The Problem with Primal

I have had a number of people ask me about primal diets, and whether my diet is "primal." Here's my answer: I am a huge advocate for people looking into the scientific studies themselves, experimenting with different things, and ultimately discovering what works best for them. We're all different. In fact, this is a cornerstone of the Optimized Fat Metabolism (OFM) diet. Sure, if the diet is based on anything, it's at the very least high(er) fat intake, but ultimately its main goal is to individualize a program for someone based on their frequency and intensity of activity, genetic tolerance to certain foods, and other such factors. My diet, rich in whole foods and usually absent of concentrated sources of carbohydrate, has many people lumping me into the "primal" or "high fat" realm. It is true that if you look at my food choices you will find a plethora of foods that would fall into the primal approach. However, if you look outside the dietary aspects of the primal approach, you will see I present a stark contrast. Here is why:

Primal, in it's truest form, advocates humans to not partake in what they would term "chronic cardio." The thought process here is that extensive amounts of cardio often result in sky-high levels of cortisol, low testosterone—and in the worst of cases, full-on adrenal fatigue. The primal way would argue that an approach utilizing high intensity interval training (HIIT), minimal amounts of cardio, and lots of walking/standing time is the optimal state for the human body. The general, or at least stereotypical, explanation to this is that early man did lots of walking (scavenging), moving heavy objects occasionally, and at times extreme anaerobic activities, such as running from a lion or other large predator. Hmmmm... sounds less than ideal. I would argue against this. As far as I'm concerned, if a lion in the wild wanted to make a meal of even the fastest human alive, it could do so easily. We weren't designed to flee from lions. Another comparison: Take the strongest man alive and match him up against an average gorilla. My money is on the gorilla, every time. Of course, it's not much of a stretch; have you seen how massive they are?

What am I getting at? Just as lions are really fast, gorillas are really strong. We, on the other hand, are comparatively slow and weak. But we must be good at something, right? What physical advantages do we have? What can we do that other creatures, superior in other ways, cannot do?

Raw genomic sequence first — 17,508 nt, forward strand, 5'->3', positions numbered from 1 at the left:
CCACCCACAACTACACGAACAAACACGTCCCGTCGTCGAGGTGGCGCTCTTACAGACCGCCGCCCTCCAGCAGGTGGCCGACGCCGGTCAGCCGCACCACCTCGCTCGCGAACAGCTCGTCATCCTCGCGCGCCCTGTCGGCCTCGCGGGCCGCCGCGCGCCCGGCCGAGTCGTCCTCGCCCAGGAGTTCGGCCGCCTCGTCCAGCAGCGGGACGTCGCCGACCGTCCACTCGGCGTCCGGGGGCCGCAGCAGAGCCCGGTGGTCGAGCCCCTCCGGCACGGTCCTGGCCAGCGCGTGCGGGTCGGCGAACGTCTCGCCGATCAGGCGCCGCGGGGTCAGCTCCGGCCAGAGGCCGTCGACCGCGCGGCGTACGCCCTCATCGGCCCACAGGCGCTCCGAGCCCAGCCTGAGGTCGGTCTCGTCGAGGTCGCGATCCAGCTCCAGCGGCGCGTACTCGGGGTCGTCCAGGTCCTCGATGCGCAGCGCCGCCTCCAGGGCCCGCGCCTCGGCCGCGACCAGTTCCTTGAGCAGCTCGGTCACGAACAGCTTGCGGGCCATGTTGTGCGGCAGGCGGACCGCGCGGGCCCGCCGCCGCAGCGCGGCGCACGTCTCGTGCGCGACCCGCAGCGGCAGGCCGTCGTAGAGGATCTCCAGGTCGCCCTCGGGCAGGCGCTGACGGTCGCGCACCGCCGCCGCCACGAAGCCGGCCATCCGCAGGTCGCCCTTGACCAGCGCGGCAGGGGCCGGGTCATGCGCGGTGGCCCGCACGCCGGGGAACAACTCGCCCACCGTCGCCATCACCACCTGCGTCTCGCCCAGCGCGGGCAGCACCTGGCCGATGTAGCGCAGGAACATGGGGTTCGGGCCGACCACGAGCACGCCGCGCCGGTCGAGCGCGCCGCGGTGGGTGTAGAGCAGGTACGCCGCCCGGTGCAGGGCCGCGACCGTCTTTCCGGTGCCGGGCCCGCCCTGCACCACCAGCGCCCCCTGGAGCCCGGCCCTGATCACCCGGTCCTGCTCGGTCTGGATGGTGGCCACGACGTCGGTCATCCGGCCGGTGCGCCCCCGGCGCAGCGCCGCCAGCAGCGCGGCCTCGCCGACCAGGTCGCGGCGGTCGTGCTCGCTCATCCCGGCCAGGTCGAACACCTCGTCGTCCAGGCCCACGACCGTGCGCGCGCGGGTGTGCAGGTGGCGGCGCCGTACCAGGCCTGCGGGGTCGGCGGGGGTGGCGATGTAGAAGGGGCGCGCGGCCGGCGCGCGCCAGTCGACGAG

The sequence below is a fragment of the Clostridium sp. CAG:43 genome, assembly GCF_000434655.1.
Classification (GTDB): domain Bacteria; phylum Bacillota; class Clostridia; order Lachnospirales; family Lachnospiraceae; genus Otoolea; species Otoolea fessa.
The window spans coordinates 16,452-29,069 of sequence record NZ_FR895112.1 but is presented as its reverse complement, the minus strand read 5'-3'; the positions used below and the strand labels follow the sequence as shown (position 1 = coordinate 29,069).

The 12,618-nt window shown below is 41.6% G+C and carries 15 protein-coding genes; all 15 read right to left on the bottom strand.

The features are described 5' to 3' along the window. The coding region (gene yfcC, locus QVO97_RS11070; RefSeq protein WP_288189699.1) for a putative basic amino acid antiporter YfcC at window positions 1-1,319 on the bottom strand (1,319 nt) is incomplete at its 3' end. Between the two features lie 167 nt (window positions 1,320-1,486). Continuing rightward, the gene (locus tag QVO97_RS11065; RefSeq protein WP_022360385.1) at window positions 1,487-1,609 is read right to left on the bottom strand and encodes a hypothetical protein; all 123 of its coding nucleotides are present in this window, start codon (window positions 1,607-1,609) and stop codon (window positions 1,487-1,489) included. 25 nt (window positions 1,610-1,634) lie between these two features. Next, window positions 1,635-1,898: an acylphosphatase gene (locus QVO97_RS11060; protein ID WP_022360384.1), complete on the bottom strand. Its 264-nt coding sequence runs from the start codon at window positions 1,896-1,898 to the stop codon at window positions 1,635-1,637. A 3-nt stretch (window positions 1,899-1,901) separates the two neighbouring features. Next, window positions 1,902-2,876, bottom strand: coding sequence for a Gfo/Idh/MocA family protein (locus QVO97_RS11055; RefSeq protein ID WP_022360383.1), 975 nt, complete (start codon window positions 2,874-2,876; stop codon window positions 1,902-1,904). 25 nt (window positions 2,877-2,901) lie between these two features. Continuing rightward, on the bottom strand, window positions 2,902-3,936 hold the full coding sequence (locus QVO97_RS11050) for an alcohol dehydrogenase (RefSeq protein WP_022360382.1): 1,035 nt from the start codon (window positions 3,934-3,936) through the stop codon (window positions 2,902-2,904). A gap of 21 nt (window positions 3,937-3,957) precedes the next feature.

Endurance. Man has the combined abilities to sweat, run incredibly long distances (albeit relatively slowly), and convert stored fat to energy (even when already incredibly lean), for very long periods of time. We are the ultimate self-sustaining road trip. What other land animal can travel the distance, pace, and through the various environmental extremes that humans can? I'd be willing to bet there is no land-dwelling creature on this planet that could beat a well-trained human across diverse geography on foot across substantial distance. Especially if the climate is warm, which was the situation for our earliest ancestors.

And now I'll get to the point. Humans are meant to travel long and slow. We aren't meant to fight off or catch other creatures by sprinting. Our strength is adapting to diverse environments, which we navigate with long, slow distance. So why are all these previously mentioned "issues" given as results of "chronic cardio"? If my theory is correct, shouldn't we thrive on it?

The problem, in my humble opinion, is how we currently fuel and study ourselves. Most, if not all, of studies that I have seen that show the detrimental effects of "chronic cardio" have been performed on individuals following a diet that I would argue is more at fault than the actual activity of running (processed foods void of any real nutrients or, just as bad, "fake" foods pumped with synthetic nutrients). I agree that training at levels as high as I do is probably above that of what would be considered necessary for general survival in our early existence, and that I am fighting an uphill battle in terms of recovery. However, I think it can be a battle that is ultimately won if nutrition is a key aspect of the training program. I also believe that doing what you truely love is equally as important as trying to live as long as your body will physically let you. Personally, I'd rather live to be 70 and enjoy every minute of it doing what I am passionate about, than live to be 90 having led a life that didn't allow me to realize my passions. What about you?